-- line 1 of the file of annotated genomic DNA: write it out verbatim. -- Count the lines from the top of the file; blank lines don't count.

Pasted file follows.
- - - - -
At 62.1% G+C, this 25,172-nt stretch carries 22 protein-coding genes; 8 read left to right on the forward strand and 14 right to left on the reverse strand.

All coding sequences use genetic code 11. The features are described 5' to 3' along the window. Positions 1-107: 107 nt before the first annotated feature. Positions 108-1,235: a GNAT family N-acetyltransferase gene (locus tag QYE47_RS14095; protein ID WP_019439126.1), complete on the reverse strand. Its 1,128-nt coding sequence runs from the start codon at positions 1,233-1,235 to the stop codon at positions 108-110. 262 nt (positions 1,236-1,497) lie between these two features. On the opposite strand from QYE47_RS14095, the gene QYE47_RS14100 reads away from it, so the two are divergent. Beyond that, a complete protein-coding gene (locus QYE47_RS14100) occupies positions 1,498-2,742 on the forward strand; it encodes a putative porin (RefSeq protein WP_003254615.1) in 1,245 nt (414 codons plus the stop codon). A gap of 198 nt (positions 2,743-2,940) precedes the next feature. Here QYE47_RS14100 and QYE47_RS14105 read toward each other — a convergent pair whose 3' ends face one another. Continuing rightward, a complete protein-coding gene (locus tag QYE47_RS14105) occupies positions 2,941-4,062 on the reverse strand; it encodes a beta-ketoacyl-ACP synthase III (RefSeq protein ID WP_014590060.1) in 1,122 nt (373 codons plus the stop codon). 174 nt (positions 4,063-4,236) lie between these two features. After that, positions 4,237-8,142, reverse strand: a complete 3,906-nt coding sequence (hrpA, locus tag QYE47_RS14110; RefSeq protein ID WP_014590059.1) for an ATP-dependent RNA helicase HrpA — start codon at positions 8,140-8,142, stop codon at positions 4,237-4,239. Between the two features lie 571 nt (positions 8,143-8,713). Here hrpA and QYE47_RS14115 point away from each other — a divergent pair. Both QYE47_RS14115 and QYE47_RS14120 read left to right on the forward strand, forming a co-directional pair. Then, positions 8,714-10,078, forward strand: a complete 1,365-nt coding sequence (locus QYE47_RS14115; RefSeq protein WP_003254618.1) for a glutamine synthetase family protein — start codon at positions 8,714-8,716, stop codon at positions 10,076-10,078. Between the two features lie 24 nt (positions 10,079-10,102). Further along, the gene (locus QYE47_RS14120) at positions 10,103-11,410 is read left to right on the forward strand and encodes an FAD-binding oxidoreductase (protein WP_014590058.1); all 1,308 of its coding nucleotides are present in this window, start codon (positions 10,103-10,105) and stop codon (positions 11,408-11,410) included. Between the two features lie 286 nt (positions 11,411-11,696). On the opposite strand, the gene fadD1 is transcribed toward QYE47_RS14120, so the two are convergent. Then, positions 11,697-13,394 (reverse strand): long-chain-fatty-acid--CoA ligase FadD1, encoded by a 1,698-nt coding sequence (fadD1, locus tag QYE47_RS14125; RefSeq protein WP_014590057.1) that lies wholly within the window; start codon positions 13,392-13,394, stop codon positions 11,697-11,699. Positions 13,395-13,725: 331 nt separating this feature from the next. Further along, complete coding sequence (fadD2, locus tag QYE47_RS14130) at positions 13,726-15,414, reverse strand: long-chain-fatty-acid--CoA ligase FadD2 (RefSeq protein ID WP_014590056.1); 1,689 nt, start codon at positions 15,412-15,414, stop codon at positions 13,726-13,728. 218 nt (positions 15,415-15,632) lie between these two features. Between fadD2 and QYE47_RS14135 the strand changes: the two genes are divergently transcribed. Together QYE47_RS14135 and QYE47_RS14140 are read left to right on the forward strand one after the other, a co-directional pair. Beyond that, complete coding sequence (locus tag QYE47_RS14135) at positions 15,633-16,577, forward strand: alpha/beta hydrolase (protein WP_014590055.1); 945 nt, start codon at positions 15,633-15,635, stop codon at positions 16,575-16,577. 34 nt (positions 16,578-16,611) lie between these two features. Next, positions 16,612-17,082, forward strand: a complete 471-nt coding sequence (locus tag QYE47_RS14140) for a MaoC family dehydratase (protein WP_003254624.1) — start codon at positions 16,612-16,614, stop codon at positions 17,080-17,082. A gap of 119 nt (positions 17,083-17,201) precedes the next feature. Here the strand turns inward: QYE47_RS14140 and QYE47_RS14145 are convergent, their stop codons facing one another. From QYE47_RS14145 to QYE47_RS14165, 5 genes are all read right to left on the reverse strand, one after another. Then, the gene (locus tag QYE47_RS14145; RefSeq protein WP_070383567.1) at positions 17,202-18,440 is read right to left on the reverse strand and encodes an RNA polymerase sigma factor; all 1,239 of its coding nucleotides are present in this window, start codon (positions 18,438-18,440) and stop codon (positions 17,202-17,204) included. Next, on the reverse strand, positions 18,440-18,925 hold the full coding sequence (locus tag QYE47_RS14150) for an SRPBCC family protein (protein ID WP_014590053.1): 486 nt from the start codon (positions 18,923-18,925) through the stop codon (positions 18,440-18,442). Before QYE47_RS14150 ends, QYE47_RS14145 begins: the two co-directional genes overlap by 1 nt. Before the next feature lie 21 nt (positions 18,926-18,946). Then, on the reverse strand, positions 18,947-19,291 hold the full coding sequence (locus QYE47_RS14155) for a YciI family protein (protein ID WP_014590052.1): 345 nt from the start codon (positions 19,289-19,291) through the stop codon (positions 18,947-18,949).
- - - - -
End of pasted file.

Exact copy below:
At 62.1% G+C, this 25,172-nt stretch carries 22 protein-coding genes; 8 read left to right on the forward strand and 14 right to left on the reverse strand.